I still recall the instructor from my original 1996 license course admonishing our class that agents never give legal, accounting, or any other advice that is beyond the scope of our duty. We were even coached to repeat the phrase "I cannot give you legal advice." Wise words.
In New York, the real estate transaction involves many professionals: agents, lawyers, title company, appraiser, home inspector, lender, loan officer, and so forth. While we do not operate in individual vacuums and there is some cross pollination of duties (I might provide an appraiser with comparable sale information, for example), by and large everyone plays their position. When one professional tries to wear that hat of another, it is an invitation for problems.
On a recent home inspection, my agent reported to me that the inspector advised the buyer that the presence of electrical fuses instead of a circuit breaker panel could cause problems with the mortgage lender. I have sold real estate for 13 years and originated mortgages for another 7; I have never heard of this. I asked Tom Ginis, one of the managers at Residential Home Funding if he had ever heard such a thing or if he was aware of any underwriting guideline to this effect. He had no idea where the claim could come from. He also wondered aloud why a home inspector would make such a foray into underwriting.
The problems that can arise from this sort of thing are numerous. First, in our marketplace inspections are done before contracts are signed. After a spirited negotiation on price and terms, this can muddy up the waters. Now our buyer, who is putting down a substantial amount on a conventional loan, has a new worry. If the reason were legitimate, fine. But no professional I have asked (myself included) agrees with this guy. We now have to devote time and energy to reassuring the buyer and researching mortgage underwriting to prove that she won't have a problem getting approved. This is to say nothing of the fact that I have closed two recent FHA transactions on homes with fuses.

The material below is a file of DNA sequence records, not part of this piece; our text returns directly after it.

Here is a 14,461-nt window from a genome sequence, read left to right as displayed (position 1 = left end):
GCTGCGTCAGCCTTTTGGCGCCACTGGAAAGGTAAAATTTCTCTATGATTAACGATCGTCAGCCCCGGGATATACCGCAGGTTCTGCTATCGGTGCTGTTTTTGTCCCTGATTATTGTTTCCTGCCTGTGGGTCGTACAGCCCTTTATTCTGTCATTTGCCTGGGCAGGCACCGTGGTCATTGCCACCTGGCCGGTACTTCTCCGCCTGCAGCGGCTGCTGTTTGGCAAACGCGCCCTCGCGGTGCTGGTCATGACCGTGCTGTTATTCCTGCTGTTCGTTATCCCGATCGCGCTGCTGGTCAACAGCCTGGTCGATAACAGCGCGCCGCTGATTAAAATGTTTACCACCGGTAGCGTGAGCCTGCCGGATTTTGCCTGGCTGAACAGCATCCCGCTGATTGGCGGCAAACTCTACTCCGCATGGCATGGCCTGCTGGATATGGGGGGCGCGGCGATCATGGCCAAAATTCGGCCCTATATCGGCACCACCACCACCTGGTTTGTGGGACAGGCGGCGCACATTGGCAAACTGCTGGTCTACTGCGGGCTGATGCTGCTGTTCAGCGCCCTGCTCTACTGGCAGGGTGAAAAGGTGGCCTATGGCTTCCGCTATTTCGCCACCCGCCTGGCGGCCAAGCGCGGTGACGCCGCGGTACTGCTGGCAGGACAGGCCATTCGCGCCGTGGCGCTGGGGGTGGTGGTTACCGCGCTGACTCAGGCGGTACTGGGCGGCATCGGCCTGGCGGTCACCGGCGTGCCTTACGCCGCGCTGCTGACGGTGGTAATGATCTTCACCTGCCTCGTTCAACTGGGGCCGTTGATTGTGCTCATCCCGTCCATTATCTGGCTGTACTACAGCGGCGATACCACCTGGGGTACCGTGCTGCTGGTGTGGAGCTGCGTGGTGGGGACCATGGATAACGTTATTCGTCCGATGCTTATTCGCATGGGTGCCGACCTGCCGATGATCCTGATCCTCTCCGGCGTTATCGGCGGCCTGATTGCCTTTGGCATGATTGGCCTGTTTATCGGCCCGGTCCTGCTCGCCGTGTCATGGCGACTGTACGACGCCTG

I have since heard that he sells insurance and moonlights as a home inspector. Now he's underwriting loans in in basements. How silly! We should all play our position. Otherwise, the domino effect adversely affects both clients and colleagues. Buyers: Don't work with part time professionals one of the biggest transactions in your life.